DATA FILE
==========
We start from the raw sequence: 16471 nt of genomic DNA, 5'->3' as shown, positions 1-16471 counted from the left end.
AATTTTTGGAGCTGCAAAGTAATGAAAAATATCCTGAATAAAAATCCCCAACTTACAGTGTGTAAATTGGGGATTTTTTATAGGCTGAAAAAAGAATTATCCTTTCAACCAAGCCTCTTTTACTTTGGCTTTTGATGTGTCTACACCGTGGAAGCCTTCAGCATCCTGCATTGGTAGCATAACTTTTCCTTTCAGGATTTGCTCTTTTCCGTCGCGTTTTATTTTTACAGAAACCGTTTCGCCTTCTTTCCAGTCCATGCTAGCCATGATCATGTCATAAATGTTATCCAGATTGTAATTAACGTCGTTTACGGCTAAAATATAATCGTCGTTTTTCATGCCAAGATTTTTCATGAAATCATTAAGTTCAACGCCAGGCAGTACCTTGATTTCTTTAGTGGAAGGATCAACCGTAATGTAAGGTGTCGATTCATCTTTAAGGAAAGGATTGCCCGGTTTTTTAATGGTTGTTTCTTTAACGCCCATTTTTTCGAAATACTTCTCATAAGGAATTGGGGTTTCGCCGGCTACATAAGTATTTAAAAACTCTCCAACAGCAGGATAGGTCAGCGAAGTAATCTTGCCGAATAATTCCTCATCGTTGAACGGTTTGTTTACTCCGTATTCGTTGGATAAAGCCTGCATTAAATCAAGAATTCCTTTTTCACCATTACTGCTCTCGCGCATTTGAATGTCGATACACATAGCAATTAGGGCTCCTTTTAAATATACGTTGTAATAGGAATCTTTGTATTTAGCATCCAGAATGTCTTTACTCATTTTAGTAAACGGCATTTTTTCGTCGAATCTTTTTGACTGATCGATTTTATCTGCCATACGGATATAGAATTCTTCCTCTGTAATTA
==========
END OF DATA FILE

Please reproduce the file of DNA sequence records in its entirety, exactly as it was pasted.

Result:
We start from the raw sequence: 16471 nt of genomic DNA, 5'->3' as shown, positions 1-16471 counted from the left end.
AATTTTTGGAGCTGCAAAGTAATGAAAAATATCCTGAATAAAAATCCCCAACTTACAGTGTGTAAATTGGGGATTTTTTATAGGCTGAAAAAAGAATTATCCTTTCAACCAAGCCTCTTTTACTTTGGCTTTTGATGTGTCTACACCGTGGAAGCCTTCAGCATCCTGCATTGGTAGCATAACTTTTCCTTTCAGGATTTGCTCTTTTCCGTCGCGTTTTATTTTTACAGAAACCGTTTCGCCTTCTTTCCAGTCCATGCTAGCCATGATCATGTCATAAATGTTATCCAGATTGTAATTAACGTCGTTTACGGCTAAAATATAATCGTCGTTTTTCATGCCAAGATTTTTCATGAAATCATTAAGTTCAACGCCAGGCAGTACCTTGATTTCTTTAGTGGAAGGATCAACCGTAATGTAAGGTGTCGATTCATCTTTAAGGAAAGGATTGCCCGGTTTTTTAATGGTTGTTTCTTTAACGCCCATTTTTTCGAAATACTTCTCATAAGGAATTGGGGTTTCGCCGGCTACATAAGTATTTAAAAACTCTCCAACAGCAGGATAGGTCAGCGAAGTAATCTTGCCGAATAATTCCTCATCGTTGAACGGTTTGTTTACTCCGTATTCGTTGGATAAAGCCTGCATTAAATCAAGAATTCCTTTTTCACCATTACTGCTCTCGCGCATTTGAATGTCGATACACATAGCAATTAGGGCTCCTTTTAAATATACGTTGTAATAGGAATCTTTGTATTTAGCATCCAGAATGTCTTTACTCATTTTAGTAAACGGCATTTTTTCGTCGAATCTTTTTGACTGATCGATTTTATCTGCCATACGGATATAGAATTCTTCCTCTGTAATTA